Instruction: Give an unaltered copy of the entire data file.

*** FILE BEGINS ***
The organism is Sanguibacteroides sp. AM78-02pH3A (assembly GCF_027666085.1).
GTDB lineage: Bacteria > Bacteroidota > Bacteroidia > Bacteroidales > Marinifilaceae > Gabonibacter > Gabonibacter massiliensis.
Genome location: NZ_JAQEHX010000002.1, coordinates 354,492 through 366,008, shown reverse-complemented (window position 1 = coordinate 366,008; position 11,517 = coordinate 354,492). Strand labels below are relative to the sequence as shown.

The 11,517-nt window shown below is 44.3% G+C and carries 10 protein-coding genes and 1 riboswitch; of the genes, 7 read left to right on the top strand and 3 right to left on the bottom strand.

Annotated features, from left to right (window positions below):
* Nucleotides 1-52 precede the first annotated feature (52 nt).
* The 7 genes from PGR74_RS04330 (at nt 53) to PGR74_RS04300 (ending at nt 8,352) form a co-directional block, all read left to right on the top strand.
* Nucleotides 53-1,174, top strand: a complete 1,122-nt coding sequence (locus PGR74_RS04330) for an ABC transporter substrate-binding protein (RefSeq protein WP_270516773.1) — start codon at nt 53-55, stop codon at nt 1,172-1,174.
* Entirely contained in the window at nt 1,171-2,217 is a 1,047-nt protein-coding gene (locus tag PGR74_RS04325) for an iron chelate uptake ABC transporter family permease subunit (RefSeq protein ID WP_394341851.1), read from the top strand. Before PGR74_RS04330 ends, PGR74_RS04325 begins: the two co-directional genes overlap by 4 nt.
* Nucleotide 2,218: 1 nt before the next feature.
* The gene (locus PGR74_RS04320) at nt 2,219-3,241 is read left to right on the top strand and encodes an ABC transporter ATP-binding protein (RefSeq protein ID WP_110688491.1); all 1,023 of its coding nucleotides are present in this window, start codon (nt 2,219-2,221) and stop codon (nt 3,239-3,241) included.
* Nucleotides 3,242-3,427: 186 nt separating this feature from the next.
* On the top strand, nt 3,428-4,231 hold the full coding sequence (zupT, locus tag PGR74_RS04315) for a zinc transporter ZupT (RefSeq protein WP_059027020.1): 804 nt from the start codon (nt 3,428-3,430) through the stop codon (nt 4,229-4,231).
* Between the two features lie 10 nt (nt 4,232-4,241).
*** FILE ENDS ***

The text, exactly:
The organism is Sanguibacteroides sp. AM78-02pH3A (assembly GCF_027666085.1).
GTDB lineage: Bacteria > Bacteroidota > Bacteroidia > Bacteroidales > Marinifilaceae > Gabonibacter > Gabonibacter massiliensis.
Genome location: NZ_JAQEHX010000002.1, coordinates 354,492 through 366,008, shown reverse-complemented (window position 1 = coordinate 366,008; position 11,517 = coordinate 354,492). Strand labels below are relative to the sequence as shown.

The 11,517-nt window shown below is 44.3% G+C and carries 10 protein-coding genes and 1 riboswitch; of the genes, 7 read left to right on the top strand and 3 right to left on the bottom strand.

Annotated features, from left to right (window positions below):
* Nucleotides 1-52 precede the first annotated feature (52 nt).
* The 7 genes from PGR74_RS04330 (at nt 53) to PGR74_RS04300 (ending at nt 8,352) form a co-directional block, all read left to right on the top strand.
* Nucleotides 53-1,174, top strand: a complete 1,122-nt coding sequence (locus PGR74_RS04330) for an ABC transporter substrate-binding protein (RefSeq protein WP_270516773.1) — start codon at nt 53-55, stop codon at nt 1,172-1,174.
* Entirely contained in the window at nt 1,171-2,217 is a 1,047-nt protein-coding gene (locus tag PGR74_RS04325) for an iron chelate uptake ABC transporter family permease subunit (RefSeq protein ID WP_394341851.1), read from the top strand. Before PGR74_RS04330 ends, PGR74_RS04325 begins: the two co-directional genes overlap by 4 nt.
* Nucleotide 2,218: 1 nt before the next feature.
* The gene (locus PGR74_RS04320) at nt 2,219-3,241 is read left to right on the top strand and encodes an ABC transporter ATP-binding protein (RefSeq protein ID WP_110688491.1); all 1,023 of its coding nucleotides are present in this window, start codon (nt 2,219-2,221) and stop codon (nt 3,239-3,241) included.
* Nucleotides 3,242-3,427: 186 nt separating this feature from the next.
* On the top strand, nt 3,428-4,231 hold the full coding sequence (zupT, locus tag PGR74_RS04315) for a zinc transporter ZupT (RefSeq protein WP_059027020.1): 804 nt from the start codon (nt 3,428-3,430) through the stop codon (nt 4,229-4,231).
* Between the two features lie 10 nt (nt 4,232-4,241).